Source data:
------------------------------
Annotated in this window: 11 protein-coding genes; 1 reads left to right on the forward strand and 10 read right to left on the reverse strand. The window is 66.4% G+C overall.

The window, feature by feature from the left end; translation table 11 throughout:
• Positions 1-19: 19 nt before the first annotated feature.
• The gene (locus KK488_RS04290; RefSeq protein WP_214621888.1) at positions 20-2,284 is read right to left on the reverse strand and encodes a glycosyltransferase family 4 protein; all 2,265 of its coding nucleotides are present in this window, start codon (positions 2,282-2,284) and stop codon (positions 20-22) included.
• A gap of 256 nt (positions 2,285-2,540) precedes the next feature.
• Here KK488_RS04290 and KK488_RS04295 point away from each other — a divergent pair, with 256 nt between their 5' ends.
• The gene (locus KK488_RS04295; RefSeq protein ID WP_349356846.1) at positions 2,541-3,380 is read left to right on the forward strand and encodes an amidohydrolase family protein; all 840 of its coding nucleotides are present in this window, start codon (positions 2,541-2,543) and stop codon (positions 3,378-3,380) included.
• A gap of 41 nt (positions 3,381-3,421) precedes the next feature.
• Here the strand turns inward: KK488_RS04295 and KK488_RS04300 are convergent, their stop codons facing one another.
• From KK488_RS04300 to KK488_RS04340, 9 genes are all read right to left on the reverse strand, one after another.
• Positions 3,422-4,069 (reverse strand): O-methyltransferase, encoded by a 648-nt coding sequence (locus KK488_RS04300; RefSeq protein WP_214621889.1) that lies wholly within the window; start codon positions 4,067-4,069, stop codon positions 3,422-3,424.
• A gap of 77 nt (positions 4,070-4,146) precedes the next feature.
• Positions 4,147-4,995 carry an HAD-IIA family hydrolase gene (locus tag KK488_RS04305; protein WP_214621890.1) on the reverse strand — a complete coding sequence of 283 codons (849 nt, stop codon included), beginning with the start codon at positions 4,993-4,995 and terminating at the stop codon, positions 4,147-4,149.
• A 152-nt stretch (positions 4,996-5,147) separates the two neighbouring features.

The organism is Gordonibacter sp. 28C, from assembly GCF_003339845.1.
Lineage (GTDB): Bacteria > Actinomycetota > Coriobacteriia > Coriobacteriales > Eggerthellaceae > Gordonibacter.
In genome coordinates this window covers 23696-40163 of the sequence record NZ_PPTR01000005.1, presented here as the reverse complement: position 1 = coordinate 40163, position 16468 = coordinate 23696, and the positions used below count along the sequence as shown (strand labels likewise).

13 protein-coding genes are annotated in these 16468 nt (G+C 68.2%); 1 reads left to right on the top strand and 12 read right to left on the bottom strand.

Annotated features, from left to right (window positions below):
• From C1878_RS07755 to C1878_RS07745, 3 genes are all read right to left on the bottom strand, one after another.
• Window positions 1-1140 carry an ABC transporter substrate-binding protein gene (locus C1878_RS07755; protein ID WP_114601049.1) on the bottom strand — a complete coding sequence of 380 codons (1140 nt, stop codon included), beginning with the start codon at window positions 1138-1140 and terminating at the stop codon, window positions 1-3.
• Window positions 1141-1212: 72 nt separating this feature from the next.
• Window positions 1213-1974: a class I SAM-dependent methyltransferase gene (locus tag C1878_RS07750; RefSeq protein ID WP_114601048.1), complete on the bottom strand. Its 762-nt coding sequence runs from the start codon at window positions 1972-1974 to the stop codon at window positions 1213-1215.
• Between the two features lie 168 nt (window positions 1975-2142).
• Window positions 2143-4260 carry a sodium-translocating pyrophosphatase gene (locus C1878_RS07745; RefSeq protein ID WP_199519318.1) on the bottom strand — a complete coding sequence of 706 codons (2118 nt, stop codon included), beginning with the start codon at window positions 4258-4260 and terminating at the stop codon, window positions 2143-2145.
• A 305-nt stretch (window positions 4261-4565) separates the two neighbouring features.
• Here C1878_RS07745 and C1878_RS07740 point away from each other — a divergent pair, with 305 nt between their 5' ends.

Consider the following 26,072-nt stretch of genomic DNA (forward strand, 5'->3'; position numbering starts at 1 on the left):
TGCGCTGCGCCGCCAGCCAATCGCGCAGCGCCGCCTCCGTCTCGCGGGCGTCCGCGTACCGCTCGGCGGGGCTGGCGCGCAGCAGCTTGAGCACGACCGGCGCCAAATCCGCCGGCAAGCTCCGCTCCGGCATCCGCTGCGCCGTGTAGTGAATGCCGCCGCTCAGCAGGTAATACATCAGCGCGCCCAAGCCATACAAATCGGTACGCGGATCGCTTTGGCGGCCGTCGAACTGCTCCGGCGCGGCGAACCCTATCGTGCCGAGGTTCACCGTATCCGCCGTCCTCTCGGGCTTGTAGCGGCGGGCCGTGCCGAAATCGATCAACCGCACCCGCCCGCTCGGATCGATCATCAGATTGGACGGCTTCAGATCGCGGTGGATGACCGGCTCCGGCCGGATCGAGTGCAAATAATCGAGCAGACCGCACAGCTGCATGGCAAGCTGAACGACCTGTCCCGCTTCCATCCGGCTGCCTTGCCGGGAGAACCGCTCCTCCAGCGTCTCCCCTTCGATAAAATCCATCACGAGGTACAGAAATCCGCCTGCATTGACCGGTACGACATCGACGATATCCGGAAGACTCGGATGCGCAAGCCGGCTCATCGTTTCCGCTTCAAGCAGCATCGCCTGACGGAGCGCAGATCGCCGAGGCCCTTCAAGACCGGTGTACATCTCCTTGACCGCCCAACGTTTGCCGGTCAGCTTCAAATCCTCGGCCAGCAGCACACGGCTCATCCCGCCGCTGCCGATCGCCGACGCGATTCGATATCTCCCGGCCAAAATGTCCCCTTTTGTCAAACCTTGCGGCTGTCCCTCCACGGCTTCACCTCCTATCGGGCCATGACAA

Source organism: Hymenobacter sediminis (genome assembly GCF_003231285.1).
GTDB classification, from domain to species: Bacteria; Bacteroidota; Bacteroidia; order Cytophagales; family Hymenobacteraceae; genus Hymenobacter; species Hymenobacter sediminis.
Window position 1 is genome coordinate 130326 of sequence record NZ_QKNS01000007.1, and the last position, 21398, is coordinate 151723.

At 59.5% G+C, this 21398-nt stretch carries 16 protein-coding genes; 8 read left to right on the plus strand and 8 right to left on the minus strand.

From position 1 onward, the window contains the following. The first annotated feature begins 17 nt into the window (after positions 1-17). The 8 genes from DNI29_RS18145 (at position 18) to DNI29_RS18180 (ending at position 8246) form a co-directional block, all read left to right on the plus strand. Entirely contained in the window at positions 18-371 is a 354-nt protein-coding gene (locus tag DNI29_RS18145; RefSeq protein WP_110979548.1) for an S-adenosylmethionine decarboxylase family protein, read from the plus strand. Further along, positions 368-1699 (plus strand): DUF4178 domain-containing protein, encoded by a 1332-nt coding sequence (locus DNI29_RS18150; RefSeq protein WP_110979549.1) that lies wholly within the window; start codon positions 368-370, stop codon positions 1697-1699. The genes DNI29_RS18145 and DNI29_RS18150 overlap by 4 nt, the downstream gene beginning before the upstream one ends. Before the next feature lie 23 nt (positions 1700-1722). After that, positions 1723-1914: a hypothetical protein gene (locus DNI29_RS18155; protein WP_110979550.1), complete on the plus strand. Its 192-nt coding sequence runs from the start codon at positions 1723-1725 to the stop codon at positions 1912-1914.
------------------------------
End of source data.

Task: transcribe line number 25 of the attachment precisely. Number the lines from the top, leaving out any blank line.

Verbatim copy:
• Window positions 2143-4260 carry a sodium-translocating pyrophosphatase gene (locus C1878_RS07745; RefSeq protein ID WP_199519318.1) on the bottom strand — a complete coding sequence of 706 codons (2118 nt, stop codon included), beginning with the start codon at window positions 4258-4260 and terminating at the stop codon, window positions 2143-2145.